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3 Crucial Laws Against Domestic Violence In India: Know Them, Protect Yourself

Widespread and rampant violence against women is one of the most pressing problems India struggles with as a society. It is estimated that around 37 percent of Indian women have experienced either physical or sexual violence in their lifetime.

In 2013 alone, there were nearly a hundred and twenty thousand reports of domestic violence against women, according to India’s National Crime Records Bureau.

Furthermore, a 2015 study conducted by the Planning Commission of India surmised that a whopping 84 percent of women have been abused in their homes at least once.

However, a majority of these women are far too afraid of social stigma to reveal that they are victims of abuse. This is due to women’s poor social standing in Indian society, where beating a woman for even the smallest things is seen as a justified act.

In turn, this leads to a lack of support, even from close friends, when domestic violence victims seek help in escaping their situation.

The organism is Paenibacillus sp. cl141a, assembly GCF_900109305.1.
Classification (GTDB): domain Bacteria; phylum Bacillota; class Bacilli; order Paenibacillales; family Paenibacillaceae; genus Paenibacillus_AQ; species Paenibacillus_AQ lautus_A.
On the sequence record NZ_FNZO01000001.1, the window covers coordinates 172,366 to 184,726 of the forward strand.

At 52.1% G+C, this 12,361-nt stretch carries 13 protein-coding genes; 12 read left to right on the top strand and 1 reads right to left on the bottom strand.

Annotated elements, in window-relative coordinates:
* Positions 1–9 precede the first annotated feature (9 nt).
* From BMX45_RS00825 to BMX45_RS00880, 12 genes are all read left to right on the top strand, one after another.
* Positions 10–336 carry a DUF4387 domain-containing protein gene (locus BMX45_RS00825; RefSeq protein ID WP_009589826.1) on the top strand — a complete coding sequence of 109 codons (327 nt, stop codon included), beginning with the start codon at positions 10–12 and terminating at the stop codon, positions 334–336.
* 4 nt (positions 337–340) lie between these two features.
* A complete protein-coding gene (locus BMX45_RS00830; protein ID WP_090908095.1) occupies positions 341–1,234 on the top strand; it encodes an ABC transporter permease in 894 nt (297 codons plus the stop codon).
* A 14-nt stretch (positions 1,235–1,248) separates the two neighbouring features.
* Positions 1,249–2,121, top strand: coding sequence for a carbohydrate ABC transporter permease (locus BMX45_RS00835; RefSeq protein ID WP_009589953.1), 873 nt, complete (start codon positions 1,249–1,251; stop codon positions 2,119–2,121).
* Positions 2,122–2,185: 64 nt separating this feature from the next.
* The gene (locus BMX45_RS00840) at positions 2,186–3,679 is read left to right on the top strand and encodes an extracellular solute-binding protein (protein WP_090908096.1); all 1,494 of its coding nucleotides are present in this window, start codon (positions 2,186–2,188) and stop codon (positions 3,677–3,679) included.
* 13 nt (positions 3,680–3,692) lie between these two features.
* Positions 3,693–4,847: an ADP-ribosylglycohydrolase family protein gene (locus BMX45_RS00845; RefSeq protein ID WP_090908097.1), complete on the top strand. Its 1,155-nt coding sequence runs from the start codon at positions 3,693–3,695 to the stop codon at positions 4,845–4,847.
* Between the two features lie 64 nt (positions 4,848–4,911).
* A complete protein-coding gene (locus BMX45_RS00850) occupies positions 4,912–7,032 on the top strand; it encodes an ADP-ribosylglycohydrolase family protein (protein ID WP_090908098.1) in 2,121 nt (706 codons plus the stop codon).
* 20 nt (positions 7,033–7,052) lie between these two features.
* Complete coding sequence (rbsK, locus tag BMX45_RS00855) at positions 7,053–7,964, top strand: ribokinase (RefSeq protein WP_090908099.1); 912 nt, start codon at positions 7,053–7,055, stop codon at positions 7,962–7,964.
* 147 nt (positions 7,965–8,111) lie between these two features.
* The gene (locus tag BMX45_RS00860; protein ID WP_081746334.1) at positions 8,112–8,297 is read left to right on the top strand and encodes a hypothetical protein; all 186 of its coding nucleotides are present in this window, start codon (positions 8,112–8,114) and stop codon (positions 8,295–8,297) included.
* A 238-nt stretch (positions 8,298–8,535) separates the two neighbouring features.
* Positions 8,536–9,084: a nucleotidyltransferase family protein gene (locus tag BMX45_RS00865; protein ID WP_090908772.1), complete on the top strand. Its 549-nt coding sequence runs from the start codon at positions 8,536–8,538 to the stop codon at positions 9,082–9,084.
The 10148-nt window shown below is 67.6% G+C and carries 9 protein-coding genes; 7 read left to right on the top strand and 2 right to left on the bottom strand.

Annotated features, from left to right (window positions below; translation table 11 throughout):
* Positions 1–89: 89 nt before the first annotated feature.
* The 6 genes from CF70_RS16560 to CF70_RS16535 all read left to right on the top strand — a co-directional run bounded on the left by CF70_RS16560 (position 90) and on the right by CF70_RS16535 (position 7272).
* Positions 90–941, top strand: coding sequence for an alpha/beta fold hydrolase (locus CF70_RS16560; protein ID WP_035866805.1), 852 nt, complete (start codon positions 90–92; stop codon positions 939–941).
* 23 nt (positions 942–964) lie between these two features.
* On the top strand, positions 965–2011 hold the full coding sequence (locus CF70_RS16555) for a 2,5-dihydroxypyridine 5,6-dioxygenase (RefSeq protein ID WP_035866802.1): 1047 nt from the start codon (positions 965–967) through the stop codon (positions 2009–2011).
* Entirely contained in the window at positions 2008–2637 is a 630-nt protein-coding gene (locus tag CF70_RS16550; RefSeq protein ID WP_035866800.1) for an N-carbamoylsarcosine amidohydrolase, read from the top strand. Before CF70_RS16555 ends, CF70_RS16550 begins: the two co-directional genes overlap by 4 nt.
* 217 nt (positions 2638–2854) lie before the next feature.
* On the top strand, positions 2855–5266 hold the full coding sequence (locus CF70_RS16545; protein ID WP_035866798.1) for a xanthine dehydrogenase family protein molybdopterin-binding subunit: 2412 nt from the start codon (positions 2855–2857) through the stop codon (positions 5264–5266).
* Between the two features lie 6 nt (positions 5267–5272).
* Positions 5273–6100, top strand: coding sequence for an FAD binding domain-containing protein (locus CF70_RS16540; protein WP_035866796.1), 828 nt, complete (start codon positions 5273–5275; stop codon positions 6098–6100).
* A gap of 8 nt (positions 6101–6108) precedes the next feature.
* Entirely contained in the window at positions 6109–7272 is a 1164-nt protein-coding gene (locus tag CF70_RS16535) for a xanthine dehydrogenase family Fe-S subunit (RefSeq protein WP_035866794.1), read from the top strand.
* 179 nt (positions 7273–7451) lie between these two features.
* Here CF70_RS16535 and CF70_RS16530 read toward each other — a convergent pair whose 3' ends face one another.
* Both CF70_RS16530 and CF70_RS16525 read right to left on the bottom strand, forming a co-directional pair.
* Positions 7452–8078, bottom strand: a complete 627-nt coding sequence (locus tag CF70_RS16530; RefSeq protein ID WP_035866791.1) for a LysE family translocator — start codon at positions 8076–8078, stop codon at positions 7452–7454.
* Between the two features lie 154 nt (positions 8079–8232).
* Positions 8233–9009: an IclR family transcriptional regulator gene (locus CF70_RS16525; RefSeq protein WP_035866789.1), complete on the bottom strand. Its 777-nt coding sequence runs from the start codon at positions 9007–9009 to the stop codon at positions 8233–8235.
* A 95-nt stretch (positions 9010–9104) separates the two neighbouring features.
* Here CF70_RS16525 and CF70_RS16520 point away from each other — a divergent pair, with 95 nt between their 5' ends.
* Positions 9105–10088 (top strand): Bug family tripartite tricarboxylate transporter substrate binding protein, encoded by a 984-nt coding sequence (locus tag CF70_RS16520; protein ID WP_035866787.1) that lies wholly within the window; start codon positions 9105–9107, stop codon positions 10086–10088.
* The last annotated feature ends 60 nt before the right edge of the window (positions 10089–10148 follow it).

Thankfully, the Indian government has already put into place a number of rules and regulations that are designed to protect Indian women from domestic violence.

If the following laws are properly enforced, women in India may be able to hope for safer, more peaceful homes within the near future.

  1. The Indian Penal Code Amendment in 1983

A special section, numbered 498-A, that officially made domestic violence a criminal offense was added to the Indian Penal Code in 1983. This section of the law specifically covers cruelty towards married women by their husbands or their husbands’ families.

A helpful clause in this section allows women’s relatives to make the complaint for them. This is extremely beneficial in cases where the woman is too afraid to speak up for herself, for reasons such as she could get caught by her husband or simply cannot leave the house.

One kind of cruelty that can be punished is behavior that causes a woman’s death or serious injury, or pushes her to commit suicide. Another kind is the type of harassment relating to intimidating the woman or her relatives to give up her property.

Under the policy, acts of cruelty include, but are not limited to, the following:

  • physical abuse;
  • mental torture through threats to her or her loved ones (such as children);
  • denying the woman food;
  • locking her in or out of the house as punishment; and
  • demanding perverse sexual acts against the woman’s will.